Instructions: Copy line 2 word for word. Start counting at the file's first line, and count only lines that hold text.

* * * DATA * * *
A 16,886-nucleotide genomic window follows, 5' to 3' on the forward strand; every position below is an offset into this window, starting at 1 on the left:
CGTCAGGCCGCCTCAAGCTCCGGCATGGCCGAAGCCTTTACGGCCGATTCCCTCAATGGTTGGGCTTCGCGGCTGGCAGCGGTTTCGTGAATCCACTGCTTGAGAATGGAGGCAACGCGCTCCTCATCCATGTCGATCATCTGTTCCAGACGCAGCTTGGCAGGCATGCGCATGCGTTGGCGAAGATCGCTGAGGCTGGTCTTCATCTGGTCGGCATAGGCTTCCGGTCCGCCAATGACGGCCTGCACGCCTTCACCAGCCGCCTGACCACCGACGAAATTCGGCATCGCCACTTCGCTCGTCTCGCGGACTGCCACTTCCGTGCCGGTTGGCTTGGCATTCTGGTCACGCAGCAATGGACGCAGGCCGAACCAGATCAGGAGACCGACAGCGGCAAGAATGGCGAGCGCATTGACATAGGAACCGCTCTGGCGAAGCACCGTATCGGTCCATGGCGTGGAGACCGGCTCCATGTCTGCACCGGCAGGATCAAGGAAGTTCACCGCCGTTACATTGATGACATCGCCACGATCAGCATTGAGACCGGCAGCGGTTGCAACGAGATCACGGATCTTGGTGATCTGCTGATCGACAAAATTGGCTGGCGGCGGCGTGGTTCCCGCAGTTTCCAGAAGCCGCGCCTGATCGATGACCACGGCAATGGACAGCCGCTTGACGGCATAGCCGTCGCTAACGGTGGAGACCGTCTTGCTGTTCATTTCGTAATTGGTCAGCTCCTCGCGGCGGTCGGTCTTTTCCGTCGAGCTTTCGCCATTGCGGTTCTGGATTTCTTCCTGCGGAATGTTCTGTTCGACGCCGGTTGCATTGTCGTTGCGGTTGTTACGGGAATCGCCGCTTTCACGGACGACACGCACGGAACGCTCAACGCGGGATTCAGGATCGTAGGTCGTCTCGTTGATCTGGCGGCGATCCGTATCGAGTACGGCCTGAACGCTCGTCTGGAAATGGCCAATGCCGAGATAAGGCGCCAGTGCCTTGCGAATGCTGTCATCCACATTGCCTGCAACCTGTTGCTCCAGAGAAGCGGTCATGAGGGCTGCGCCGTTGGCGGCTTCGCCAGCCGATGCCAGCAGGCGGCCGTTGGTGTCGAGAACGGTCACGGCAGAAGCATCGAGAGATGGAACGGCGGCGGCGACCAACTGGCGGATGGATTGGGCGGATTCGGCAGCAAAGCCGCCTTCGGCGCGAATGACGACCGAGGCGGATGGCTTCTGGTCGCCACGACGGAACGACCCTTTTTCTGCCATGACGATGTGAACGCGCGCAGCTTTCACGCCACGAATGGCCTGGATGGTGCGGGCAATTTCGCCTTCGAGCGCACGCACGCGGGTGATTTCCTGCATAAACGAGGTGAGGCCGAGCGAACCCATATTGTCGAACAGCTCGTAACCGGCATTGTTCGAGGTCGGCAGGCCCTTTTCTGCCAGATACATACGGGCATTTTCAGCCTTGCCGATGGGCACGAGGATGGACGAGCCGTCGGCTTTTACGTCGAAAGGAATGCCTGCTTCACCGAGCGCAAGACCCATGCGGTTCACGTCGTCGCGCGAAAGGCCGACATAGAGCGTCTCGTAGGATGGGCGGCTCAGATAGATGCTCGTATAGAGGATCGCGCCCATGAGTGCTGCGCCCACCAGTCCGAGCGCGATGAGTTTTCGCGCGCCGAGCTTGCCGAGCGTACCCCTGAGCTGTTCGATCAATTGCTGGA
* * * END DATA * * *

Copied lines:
CGTCAGGCCGCCTCAAGCTCCGGCATGGCCGAAGCCTTTACGGCCGATTCCCTCAATGGTTGGGCTTCGCGGCTGGCAGCGGTTTCGTGAATCCACTGCTTGAGAATGGAGGCAACGCGCTCCTCATCCATGTCGATCATCTGTTCCAGACGCAGCTTGGCAGGCATGCGCATGCGTTGGCGAAGATCGCTGAGGCTGGTCTTCATCTGGTCGGCATAGGCTTCCGGTCCGCCAATGACGGCCTGCACGCCTTCACCAGCCGCCTGACCACCGACGAAATTCGGCATCGCCACTTCGCTCGTCTCGCGGACTGCCACTTCCGTGCCGGTTGGCTTGGCATTCTGGTCACGCAGCAATGGACGCAGGCCGAACCAGATCAGGAGACCGACAGCGGCAAGAATGGCGAGCGCATTGACATAGGAACCGCTCTGGCGAAGCACCGTATCGGTCCATGGCGTGGAGACCGGCTCCATGTCTGCACCGGCAGGATCAAGGAAGTTCACCGCCGTTACATTGATGACATCGCCACGATCAGCATTGAGACCGGCAGCGGTTGCAACGAGATCACGGATCTTGGTGATCTGCTGATCGACAAAATTGGCTGGCGGCGGCGTGGTTCCCGCAGTTTCCAGAAGCCGCGCCTGATCGATGACCACGGCAATGGACAGCCGCTTGACGGCATAGCCGTCGCTAACGGTGGAGACCGTCTTGCTGTTCATTTCGTAATTGGTCAGCTCCTCGCGGCGGTCGGTCTTTTCCGTCGAGCTTTCGCCATTGCGGTTCTGGATTTCTTCCTGCGGAATGTTCTGTTCGACGCCGGTTGCATTGTCGTTGCGGTTGTTACGGGAATCGCCGCTTTCACGGACGACACGCACGGAACGCTCAACGCGGGATTCAGGATCGTAGGTCGTCTCGTTGATCTGGCGGCGATCCGTATCGAGTACGGCCTGAACGCTCGTCTGGAAATGGCCAATGCCGAGATAAGGCGCCAGTGCCTTGCGAATGCTGTCATCCACATTGCCTGCAACCTGTTGCTCCAGAGAAGCGGTCATGAGGGCTGCGCCGTTGGCGGCTTCGCCAGCCGATGCCAGCAGGCGGCCGTTGGTGTCGAGAACGGTCACGGCAGAAGCATCGAGAGATGGAACGGCGGCGGCGACCAACTGGCGGATGGATTGGGCGGATTCGGCAGCAAAGCCGCCTTCGGCGCGAATGACGACCGAGGCGGATGGCTTCTGGTCGCCACGACGGAACGACCCTTTTTCTGCCATGACGATGTGAACGCGCGCAGCTTTCACGCCACGAATGGCCTGGATGGTGCGGGCAATTTCGCCTTCGAGCGCACGCACGCGGGTGATTTCCTGCATAAACGAGGTGAGGCCGAGCGAACCCATATTGTCGAACAGCTCGTAACCGGCATTGTTCGAGGTCGGCAGGCCCTTTTCTGCCAGATACATACGGGCATTTTCAGCCTTGCCGATGGGCACGAGGATGGACGAGCCGTCGGCTTTTACGTCGAAAGGAATGCCTGCTTCACCGAGCGCAAGACCCATGCGGTTCACGTCGTCGCGCGAAAGGCCGACATAGAGCGTCTCGTAGGATGGGCGGCTCAGATAGATGCTCGTATAGAGGATCGCGCCCATGAGTGCTGCGCCCACCAGTCCGAGCGCGATGAGTTTTCGCGCGCCGAGCTTGCCGAGCGTACCCCTGAGCTGTTCGATCAATTGCTGGA